Since the mole is supposedly placed in the very highest echelon of MI6, it can only be one of four different people. These men are code-named Tinker, Tailor, Soldier, and Poor Man. Smiley’s investigation forces him to revisit his past, and the plot twists and turns, and then twists some more, to eventually reach its conclusion.

It’s the kind of movie that rewards those who pay close attention and harshly punishes those who don’t. Brief, five-second scenes can have a profound impact on your understanding of the plot, and you can’t afford to let your mind wander.

Turning a classic novel into a 2-hour film is undoubtedly a challenge, which explains why the film version is so densely plotted. Where other directors might have lengthened it to 2.5 or 3 hours, Tomas Alfredson is able to squeeze it all into a relatively short timeframe.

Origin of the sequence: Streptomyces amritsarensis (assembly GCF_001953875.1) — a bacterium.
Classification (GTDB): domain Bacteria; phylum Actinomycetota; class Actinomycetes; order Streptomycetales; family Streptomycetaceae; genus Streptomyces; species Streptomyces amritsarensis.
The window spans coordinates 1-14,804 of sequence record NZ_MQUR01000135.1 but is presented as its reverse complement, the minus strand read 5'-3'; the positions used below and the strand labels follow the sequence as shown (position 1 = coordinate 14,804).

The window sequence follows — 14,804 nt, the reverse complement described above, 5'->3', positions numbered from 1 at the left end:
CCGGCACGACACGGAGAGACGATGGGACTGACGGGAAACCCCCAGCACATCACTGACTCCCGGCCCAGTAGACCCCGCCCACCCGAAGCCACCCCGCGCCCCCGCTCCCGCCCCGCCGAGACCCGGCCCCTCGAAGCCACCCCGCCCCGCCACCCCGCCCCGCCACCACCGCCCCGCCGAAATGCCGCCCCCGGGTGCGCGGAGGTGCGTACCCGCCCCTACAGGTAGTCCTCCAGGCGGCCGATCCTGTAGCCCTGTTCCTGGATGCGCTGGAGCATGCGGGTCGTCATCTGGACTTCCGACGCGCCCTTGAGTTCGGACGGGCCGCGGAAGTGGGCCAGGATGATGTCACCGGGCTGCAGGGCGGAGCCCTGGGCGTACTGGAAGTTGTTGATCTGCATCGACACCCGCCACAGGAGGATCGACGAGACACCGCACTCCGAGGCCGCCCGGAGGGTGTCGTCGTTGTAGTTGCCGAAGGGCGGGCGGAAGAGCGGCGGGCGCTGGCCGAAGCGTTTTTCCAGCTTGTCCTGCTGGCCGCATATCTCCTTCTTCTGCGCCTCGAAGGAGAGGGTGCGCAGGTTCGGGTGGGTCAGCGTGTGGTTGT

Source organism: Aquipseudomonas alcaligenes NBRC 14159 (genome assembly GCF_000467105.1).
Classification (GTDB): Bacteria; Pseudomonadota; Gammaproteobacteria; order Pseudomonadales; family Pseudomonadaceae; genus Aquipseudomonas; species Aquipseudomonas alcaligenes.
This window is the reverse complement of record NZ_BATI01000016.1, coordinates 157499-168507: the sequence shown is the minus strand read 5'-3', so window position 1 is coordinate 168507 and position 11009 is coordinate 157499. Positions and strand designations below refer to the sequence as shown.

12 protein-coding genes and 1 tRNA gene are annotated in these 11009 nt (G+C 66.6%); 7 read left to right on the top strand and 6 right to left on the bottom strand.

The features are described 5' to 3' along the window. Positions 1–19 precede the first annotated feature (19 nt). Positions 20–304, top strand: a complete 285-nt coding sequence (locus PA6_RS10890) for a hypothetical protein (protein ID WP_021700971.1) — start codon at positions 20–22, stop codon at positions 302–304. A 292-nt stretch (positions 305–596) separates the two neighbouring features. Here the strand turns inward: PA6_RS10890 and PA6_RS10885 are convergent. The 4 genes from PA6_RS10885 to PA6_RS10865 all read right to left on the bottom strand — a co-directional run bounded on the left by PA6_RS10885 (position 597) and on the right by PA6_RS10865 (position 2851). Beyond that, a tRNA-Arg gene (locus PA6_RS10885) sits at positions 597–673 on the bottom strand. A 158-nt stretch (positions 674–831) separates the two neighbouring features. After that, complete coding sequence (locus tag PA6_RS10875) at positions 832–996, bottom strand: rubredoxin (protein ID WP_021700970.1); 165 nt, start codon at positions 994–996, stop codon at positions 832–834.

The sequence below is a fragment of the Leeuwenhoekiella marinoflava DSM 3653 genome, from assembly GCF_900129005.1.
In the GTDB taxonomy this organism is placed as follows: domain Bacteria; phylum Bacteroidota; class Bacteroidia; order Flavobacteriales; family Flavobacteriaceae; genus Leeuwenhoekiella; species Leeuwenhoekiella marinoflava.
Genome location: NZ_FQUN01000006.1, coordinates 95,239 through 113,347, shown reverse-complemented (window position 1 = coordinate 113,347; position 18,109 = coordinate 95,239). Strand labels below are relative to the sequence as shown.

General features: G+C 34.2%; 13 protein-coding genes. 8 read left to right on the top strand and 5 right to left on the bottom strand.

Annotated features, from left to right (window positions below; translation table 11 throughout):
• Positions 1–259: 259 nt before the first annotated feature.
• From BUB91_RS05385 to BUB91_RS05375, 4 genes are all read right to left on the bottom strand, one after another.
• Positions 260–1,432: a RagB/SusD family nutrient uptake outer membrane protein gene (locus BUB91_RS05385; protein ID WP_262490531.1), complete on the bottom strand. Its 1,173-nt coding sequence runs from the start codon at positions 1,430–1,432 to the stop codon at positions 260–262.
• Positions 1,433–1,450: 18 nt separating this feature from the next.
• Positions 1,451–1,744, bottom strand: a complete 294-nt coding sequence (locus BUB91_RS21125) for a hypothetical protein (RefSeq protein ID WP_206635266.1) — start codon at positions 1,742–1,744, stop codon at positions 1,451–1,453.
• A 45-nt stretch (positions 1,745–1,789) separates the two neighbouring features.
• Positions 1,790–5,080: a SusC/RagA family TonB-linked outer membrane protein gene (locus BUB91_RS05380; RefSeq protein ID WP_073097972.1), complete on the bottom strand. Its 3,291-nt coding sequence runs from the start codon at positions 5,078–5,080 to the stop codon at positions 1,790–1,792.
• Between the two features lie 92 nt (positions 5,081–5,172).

Gary Oldman’s performance deserves to be mentioned, and his portrayal of the lead character, Smiley, is completely convincing. Smiley doesn’t speak very often, and the audience is forced to rely on minute facial expressions and body language in order to fully appreciate the character.

Tinker Tailor Soldier Spy was released in a selected number of North American theatres a few weeks ago, and the general release was delayed until this past weekend. After watching it, I can understand why: while it will appeal to some people, modern audiences may be frustrated by its slow pacing and unforgiving plot density.

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Ultimately, Tinker Tailor Soldier Spy a movie that you will either love or hate. If you pay enough attention to understand what is going on, then you will be rewarded with a powerful character piece and an engaging, intelligent storyline.